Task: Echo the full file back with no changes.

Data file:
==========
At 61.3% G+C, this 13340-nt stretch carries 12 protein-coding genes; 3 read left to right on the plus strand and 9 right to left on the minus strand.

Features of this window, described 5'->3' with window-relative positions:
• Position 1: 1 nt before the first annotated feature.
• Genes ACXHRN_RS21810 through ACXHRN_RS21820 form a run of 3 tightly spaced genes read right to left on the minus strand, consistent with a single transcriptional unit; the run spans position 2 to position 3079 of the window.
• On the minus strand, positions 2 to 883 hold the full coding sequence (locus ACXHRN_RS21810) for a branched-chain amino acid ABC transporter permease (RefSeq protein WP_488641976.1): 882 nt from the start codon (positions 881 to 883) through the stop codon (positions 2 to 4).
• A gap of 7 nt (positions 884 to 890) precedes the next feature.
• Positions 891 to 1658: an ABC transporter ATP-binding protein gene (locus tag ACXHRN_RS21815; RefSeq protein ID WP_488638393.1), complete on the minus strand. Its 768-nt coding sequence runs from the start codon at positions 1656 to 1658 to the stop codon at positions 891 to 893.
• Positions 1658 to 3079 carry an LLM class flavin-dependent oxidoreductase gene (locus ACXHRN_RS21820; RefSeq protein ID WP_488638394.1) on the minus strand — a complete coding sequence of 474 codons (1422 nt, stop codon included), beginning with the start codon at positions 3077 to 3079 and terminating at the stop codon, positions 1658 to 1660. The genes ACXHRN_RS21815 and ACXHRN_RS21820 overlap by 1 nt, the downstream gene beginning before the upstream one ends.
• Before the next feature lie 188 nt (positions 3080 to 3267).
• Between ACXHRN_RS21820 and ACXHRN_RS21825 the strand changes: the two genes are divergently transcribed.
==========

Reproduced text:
At 61.3% G+C, this 13340-nt stretch carries 12 protein-coding genes; 3 read left to right on the plus strand and 9 right to left on the minus strand.

Features of this window, described 5'->3' with window-relative positions:
• Position 1: 1 nt before the first annotated feature.
• Genes ACXHRN_RS21810 through ACXHRN_RS21820 form a run of 3 tightly spaced genes read right to left on the minus strand, consistent with a single transcriptional unit; the run spans position 2 to position 3079 of the window.
• On the minus strand, positions 2 to 883 hold the full coding sequence (locus ACXHRN_RS21810) for a branched-chain amino acid ABC transporter permease (RefSeq protein WP_488641976.1): 882 nt from the start codon (positions 881 to 883) through the stop codon (positions 2 to 4).
• A gap of 7 nt (positions 884 to 890) precedes the next feature.
• Positions 891 to 1658: an ABC transporter ATP-binding protein gene (locus tag ACXHRN_RS21815; RefSeq protein ID WP_488638393.1), complete on the minus strand. Its 768-nt coding sequence runs from the start codon at positions 1656 to 1658 to the stop codon at positions 891 to 893.
• Positions 1658 to 3079 carry an LLM class flavin-dependent oxidoreductase gene (locus ACXHRN_RS21820; RefSeq protein ID WP_488638394.1) on the minus strand — a complete coding sequence of 474 codons (1422 nt, stop codon included), beginning with the start codon at positions 3077 to 3079 and terminating at the stop codon, positions 1658 to 1660. The genes ACXHRN_RS21815 and ACXHRN_RS21820 overlap by 1 nt, the downstream gene beginning before the upstream one ends.
• Before the next feature lie 188 nt (positions 3080 to 3267).
• Between ACXHRN_RS21820 and ACXHRN_RS21825 the strand changes: the two genes are divergently transcribed.